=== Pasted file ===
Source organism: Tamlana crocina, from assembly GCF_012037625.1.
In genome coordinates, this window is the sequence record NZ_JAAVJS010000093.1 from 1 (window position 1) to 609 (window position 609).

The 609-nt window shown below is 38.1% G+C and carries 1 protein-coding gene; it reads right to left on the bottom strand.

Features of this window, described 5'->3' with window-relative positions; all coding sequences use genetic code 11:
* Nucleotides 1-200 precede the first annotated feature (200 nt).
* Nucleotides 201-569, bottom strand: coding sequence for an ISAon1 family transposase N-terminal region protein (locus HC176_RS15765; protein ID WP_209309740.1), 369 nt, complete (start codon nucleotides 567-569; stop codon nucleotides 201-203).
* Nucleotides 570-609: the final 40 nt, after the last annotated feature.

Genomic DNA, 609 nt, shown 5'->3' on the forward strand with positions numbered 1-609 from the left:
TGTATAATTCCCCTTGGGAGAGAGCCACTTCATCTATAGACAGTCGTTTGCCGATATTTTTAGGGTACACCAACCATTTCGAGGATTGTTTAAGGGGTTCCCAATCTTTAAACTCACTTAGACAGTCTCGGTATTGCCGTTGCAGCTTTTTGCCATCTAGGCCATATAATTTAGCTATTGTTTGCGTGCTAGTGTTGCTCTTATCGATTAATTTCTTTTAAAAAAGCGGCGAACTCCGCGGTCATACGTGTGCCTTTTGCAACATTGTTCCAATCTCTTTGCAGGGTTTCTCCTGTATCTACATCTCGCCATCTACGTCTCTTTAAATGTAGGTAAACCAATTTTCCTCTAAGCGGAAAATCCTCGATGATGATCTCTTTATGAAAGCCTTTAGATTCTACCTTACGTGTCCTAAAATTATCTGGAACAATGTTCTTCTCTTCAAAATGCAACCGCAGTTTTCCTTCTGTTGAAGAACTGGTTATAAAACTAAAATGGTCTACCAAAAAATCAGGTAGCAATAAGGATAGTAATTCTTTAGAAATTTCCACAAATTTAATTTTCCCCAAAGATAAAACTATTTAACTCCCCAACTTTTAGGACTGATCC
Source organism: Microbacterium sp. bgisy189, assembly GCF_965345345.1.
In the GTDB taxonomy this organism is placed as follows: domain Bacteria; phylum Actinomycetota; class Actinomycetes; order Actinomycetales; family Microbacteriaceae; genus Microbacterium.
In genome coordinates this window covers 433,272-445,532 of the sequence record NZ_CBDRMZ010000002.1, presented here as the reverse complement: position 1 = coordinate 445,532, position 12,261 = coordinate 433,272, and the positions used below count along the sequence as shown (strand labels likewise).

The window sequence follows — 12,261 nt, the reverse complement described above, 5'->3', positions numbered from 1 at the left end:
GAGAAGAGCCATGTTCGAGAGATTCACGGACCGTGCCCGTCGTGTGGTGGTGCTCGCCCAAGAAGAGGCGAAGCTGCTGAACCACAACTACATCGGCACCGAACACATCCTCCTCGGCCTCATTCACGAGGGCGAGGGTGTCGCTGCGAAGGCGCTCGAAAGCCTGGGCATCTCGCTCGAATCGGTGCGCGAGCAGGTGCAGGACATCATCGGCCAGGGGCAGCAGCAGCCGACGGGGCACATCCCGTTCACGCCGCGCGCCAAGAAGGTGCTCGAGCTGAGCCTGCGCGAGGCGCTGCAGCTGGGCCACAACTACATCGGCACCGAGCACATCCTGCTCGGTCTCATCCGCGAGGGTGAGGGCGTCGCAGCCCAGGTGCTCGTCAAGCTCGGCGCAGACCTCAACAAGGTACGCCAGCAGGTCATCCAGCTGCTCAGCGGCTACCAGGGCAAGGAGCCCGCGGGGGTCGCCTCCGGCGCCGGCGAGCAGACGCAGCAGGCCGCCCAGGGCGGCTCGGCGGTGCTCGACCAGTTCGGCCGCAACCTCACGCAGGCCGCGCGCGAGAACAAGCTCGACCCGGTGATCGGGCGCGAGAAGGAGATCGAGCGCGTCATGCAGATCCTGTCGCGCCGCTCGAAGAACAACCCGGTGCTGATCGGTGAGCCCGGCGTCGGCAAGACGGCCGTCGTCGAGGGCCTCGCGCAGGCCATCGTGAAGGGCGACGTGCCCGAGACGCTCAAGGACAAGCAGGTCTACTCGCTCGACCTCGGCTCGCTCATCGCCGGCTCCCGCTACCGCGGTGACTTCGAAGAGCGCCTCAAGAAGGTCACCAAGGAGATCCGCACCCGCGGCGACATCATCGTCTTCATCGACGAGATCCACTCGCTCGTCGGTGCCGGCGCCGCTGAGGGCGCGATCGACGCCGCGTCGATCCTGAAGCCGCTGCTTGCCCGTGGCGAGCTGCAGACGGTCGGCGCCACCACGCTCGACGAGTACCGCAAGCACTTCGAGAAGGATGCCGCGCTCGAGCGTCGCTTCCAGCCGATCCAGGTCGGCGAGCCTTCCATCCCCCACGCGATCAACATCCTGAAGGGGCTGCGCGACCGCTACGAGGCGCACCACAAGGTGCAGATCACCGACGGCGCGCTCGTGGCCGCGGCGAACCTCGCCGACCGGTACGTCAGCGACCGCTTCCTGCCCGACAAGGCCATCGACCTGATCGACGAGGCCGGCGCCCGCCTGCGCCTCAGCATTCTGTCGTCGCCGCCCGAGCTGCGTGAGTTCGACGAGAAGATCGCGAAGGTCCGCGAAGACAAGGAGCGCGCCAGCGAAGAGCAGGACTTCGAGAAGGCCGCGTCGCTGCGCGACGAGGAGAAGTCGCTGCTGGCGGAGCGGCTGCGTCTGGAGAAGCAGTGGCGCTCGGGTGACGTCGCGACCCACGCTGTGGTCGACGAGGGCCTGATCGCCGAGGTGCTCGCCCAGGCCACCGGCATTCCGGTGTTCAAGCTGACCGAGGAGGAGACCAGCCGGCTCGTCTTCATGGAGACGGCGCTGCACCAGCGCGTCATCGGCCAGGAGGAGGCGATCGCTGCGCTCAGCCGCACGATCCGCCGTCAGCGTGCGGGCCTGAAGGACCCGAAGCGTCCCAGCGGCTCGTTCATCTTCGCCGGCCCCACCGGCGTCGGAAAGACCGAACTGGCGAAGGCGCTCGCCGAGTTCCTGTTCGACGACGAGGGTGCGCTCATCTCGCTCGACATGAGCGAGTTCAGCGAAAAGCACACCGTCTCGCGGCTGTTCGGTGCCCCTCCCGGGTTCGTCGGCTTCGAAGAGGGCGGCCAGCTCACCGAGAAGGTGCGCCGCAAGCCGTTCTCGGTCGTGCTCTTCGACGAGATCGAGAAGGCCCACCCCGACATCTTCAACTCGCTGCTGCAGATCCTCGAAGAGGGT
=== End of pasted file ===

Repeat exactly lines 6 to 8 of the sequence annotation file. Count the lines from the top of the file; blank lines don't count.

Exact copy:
* Nucleotides 201-569, bottom strand: coding sequence for an ISAon1 family transposase N-terminal region protein (locus HC176_RS15765; protein ID WP_209309740.1), 369 nt, complete (start codon nucleotides 567-569; stop codon nucleotides 201-203).
* Nucleotides 570-609: the final 40 nt, after the last annotated feature.

Genomic DNA, 609 nt, shown 5'->3' on the forward strand with positions numbered 1-609 from the left: